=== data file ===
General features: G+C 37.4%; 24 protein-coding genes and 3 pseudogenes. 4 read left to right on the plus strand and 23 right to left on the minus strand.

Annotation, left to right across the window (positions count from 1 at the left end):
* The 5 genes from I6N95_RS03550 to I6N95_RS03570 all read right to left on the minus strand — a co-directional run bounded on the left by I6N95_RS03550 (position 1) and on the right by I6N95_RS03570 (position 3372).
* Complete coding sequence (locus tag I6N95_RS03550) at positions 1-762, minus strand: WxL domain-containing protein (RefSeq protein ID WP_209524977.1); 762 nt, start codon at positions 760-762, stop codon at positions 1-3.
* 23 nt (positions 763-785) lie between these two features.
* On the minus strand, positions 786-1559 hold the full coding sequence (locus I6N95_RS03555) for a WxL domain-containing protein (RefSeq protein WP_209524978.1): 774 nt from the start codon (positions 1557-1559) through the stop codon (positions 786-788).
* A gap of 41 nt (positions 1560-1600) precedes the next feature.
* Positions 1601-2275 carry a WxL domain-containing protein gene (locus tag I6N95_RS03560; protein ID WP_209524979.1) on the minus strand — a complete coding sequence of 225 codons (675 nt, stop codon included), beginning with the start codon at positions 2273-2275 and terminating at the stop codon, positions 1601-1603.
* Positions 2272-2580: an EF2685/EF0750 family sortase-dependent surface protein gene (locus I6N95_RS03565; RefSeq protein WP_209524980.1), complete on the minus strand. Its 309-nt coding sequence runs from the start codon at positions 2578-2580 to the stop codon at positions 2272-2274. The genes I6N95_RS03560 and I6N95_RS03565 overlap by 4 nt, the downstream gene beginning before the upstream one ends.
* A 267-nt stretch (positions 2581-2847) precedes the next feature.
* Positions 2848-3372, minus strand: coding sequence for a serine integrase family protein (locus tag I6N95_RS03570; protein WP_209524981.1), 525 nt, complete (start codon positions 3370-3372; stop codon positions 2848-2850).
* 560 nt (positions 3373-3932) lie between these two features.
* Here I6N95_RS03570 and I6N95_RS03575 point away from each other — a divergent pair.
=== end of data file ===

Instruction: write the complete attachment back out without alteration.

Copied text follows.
General features: G+C 37.4%; 24 protein-coding genes and 3 pseudogenes. 4 read left to right on the plus strand and 23 right to left on the minus strand.

Annotation, left to right across the window (positions count from 1 at the left end):
* The 5 genes from I6N95_RS03550 to I6N95_RS03570 all read right to left on the minus strand — a co-directional run bounded on the left by I6N95_RS03550 (position 1) and on the right by I6N95_RS03570 (position 3372).
* Complete coding sequence (locus tag I6N95_RS03550) at positions 1-762, minus strand: WxL domain-containing protein (RefSeq protein ID WP_209524977.1); 762 nt, start codon at positions 760-762, stop codon at positions 1-3.
* 23 nt (positions 763-785) lie between these two features.
* On the minus strand, positions 786-1559 hold the full coding sequence (locus I6N95_RS03555) for a WxL domain-containing protein (RefSeq protein WP_209524978.1): 774 nt from the start codon (positions 1557-1559) through the stop codon (positions 786-788).
* A gap of 41 nt (positions 1560-1600) precedes the next feature.
* Positions 1601-2275 carry a WxL domain-containing protein gene (locus tag I6N95_RS03560; protein ID WP_209524979.1) on the minus strand — a complete coding sequence of 225 codons (675 nt, stop codon included), beginning with the start codon at positions 2273-2275 and terminating at the stop codon, positions 1601-1603.
* Positions 2272-2580: an EF2685/EF0750 family sortase-dependent surface protein gene (locus I6N95_RS03565; RefSeq protein WP_209524980.1), complete on the minus strand. Its 309-nt coding sequence runs from the start codon at positions 2578-2580 to the stop codon at positions 2272-2274. The genes I6N95_RS03560 and I6N95_RS03565 overlap by 4 nt, the downstream gene beginning before the upstream one ends.
* A 267-nt stretch (positions 2581-2847) precedes the next feature.
* Positions 2848-3372, minus strand: coding sequence for a serine integrase family protein (locus tag I6N95_RS03570; protein WP_209524981.1), 525 nt, complete (start codon positions 3370-3372; stop codon positions 2848-2850).
* 560 nt (positions 3373-3932) lie between these two features.
* Here I6N95_RS03570 and I6N95_RS03575 point away from each other — a divergent pair.